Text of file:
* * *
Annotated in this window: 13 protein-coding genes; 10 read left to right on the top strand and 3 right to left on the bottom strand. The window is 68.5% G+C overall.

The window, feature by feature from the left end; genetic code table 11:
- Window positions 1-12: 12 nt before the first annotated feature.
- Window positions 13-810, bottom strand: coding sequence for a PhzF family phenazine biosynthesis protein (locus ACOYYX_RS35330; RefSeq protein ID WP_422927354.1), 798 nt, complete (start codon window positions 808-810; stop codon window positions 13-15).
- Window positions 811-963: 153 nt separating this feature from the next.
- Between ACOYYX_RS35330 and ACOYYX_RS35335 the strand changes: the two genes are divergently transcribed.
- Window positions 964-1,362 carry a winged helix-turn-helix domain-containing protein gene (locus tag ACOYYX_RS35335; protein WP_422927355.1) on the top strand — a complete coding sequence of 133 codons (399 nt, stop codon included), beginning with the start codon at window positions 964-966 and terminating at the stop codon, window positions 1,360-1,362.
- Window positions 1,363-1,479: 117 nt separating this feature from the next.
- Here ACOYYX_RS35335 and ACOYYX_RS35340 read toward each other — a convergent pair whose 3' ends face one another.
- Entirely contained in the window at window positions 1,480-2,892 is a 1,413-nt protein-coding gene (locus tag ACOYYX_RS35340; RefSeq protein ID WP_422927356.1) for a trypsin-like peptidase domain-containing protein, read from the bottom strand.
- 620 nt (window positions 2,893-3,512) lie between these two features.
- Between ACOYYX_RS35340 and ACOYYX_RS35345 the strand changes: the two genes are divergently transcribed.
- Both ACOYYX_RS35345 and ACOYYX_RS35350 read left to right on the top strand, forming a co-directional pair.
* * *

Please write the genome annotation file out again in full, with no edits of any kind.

Annotated in this window: 13 protein-coding genes; 10 read left to right on the top strand and 3 right to left on the bottom strand. The window is 68.5% G+C overall.

The window, feature by feature from the left end; genetic code table 11:
- Window positions 1-12: 12 nt before the first annotated feature.
- Window positions 13-810, bottom strand: coding sequence for a PhzF family phenazine biosynthesis protein (locus ACOYYX_RS35330; RefSeq protein ID WP_422927354.1), 798 nt, complete (start codon window positions 808-810; stop codon window positions 13-15).
- Window positions 811-963: 153 nt separating this feature from the next.
- Between ACOYYX_RS35330 and ACOYYX_RS35335 the strand changes: the two genes are divergently transcribed.
- Window positions 964-1,362 carry a winged helix-turn-helix domain-containing protein gene (locus tag ACOYYX_RS35335; protein WP_422927355.1) on the top strand — a complete coding sequence of 133 codons (399 nt, stop codon included), beginning with the start codon at window positions 964-966 and terminating at the stop codon, window positions 1,360-1,362.
- Window positions 1,363-1,479: 117 nt separating this feature from the next.
- Here ACOYYX_RS35335 and ACOYYX_RS35340 read toward each other — a convergent pair whose 3' ends face one another.
- Entirely contained in the window at window positions 1,480-2,892 is a 1,413-nt protein-coding gene (locus tag ACOYYX_RS35340; RefSeq protein ID WP_422927356.1) for a trypsin-like peptidase domain-containing protein, read from the bottom strand.
- 620 nt (window positions 2,893-3,512) lie between these two features.
- Between ACOYYX_RS35340 and ACOYYX_RS35345 the strand changes: the two genes are divergently transcribed.
- Both ACOYYX_RS35345 and ACOYYX_RS35350 read left to right on the top strand, forming a co-directional pair.